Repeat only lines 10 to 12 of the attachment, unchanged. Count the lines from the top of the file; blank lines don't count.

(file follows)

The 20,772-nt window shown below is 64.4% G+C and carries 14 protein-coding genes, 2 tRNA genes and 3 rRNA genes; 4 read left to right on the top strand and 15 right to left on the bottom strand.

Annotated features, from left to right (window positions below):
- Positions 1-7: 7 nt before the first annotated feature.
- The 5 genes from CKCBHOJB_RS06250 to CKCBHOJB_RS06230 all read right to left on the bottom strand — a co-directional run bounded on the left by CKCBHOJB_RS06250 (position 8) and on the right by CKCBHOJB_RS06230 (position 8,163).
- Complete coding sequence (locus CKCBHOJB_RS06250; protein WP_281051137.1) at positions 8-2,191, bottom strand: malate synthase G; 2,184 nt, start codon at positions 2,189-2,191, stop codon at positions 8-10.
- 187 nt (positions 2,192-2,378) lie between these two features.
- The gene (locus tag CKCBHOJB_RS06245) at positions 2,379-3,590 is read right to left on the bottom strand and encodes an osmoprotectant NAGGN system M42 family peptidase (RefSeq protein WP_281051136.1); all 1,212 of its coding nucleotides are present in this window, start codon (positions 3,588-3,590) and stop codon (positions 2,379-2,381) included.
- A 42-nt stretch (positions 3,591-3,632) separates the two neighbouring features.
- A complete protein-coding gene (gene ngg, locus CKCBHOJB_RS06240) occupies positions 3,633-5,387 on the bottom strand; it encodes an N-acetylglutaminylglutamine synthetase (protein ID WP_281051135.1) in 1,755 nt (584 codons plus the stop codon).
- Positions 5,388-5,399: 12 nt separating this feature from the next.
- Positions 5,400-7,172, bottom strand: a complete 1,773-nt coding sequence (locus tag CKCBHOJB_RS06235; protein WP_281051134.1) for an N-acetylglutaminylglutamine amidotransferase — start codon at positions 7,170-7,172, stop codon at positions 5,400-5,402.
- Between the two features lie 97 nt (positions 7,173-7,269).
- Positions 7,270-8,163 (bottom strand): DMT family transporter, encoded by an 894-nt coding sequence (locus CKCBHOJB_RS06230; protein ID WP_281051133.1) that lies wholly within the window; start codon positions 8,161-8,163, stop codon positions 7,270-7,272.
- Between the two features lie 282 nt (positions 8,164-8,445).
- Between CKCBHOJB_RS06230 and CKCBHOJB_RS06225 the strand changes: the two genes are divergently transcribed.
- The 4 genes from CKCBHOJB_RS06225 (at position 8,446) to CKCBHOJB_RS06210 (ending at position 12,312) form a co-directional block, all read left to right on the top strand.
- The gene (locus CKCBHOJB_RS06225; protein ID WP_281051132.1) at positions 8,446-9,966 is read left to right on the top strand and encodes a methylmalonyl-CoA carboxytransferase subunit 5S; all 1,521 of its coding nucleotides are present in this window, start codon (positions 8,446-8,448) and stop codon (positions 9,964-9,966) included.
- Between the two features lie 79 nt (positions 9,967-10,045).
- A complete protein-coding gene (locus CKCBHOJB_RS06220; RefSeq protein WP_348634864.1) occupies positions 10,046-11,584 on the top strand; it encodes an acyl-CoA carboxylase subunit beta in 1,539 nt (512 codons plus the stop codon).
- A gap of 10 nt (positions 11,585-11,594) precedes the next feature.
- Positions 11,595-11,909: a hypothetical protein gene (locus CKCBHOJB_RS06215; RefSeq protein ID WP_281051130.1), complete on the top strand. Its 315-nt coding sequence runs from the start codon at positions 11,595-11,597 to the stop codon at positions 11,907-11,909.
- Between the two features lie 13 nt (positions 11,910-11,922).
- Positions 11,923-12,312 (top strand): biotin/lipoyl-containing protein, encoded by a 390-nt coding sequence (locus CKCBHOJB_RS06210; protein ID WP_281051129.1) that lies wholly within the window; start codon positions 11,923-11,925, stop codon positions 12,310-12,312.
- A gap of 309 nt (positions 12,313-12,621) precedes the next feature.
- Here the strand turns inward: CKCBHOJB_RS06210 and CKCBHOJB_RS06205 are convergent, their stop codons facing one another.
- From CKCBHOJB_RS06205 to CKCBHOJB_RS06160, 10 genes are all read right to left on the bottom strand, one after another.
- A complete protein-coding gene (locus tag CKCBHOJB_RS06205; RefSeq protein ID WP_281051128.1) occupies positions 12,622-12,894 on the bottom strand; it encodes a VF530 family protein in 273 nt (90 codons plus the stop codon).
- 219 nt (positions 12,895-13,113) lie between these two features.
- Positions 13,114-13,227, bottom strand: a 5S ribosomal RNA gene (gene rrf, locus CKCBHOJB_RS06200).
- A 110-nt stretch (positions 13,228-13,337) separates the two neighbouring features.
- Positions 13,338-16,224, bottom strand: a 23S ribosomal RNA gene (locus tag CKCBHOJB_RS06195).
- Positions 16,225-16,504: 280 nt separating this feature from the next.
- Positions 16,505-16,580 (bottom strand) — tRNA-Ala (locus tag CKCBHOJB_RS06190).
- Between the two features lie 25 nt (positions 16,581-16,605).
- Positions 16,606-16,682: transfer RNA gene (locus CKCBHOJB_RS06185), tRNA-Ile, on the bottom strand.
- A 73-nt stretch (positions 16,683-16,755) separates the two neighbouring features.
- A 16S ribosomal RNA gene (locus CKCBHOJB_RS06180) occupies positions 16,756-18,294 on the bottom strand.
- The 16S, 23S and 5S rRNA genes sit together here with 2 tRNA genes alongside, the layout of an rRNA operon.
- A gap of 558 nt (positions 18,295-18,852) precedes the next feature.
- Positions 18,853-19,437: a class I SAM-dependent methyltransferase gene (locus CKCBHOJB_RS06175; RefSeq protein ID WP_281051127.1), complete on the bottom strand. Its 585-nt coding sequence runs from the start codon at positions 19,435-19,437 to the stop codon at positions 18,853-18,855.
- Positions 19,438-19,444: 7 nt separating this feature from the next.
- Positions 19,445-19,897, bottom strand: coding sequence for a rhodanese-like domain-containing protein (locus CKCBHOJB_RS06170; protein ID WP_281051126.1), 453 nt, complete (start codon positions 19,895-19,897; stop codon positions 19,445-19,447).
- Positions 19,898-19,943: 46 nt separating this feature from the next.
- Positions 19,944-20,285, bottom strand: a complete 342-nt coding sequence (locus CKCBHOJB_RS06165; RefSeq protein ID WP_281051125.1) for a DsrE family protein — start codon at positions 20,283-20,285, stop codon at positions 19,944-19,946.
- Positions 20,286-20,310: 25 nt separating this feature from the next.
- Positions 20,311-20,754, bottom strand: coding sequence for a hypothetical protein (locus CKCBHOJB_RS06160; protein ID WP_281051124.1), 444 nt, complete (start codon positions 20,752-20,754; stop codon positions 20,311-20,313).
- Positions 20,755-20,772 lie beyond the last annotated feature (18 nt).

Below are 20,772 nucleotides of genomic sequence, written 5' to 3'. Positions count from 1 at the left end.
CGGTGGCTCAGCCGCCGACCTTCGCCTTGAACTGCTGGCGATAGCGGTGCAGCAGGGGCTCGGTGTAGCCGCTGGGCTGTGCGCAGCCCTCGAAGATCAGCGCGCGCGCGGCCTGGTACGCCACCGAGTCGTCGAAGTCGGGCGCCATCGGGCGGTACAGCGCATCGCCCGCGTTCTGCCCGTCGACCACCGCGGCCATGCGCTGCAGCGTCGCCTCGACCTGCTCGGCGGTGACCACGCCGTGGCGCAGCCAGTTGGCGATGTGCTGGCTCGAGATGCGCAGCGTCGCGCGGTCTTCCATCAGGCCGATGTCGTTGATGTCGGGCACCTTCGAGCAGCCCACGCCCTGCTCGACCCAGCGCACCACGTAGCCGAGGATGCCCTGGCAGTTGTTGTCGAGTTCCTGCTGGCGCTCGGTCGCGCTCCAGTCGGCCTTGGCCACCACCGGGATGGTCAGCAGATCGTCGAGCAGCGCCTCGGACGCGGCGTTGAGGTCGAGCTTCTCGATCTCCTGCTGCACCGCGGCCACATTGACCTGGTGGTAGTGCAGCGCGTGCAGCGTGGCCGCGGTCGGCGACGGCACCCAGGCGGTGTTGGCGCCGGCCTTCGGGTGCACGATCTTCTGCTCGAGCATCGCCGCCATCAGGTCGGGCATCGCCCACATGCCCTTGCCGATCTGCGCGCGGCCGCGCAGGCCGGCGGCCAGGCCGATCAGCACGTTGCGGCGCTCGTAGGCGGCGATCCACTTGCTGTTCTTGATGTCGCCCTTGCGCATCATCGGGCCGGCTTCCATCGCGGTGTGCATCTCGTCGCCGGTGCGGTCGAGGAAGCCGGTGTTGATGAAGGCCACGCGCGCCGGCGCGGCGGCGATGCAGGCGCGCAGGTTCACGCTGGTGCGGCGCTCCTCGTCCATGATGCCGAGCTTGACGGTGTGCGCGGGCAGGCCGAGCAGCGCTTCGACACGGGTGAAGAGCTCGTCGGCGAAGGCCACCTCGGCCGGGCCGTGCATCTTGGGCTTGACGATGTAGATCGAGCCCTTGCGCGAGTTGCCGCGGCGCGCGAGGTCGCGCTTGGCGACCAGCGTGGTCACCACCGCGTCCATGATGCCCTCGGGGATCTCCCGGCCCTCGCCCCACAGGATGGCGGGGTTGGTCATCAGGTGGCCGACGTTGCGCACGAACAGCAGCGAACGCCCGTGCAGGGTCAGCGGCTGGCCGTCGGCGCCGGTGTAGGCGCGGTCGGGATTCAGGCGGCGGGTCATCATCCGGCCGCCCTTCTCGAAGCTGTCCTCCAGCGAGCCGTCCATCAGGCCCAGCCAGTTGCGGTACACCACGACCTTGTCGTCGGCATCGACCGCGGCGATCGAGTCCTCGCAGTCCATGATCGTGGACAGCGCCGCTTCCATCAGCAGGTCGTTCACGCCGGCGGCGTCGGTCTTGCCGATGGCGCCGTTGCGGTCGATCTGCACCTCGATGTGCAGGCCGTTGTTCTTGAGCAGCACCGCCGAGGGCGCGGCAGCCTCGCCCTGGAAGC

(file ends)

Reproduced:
- Positions 5,388-5,399: 12 nt separating this feature from the next.
- Positions 5,400-7,172, bottom strand: a complete 1,773-nt coding sequence (locus tag CKCBHOJB_RS06235; protein WP_281051134.1) for an N-acetylglutaminylglutamine amidotransferase — start codon at positions 7,170-7,172, stop codon at positions 5,400-5,402.
- Between the two features lie 97 nt (positions 7,173-7,269).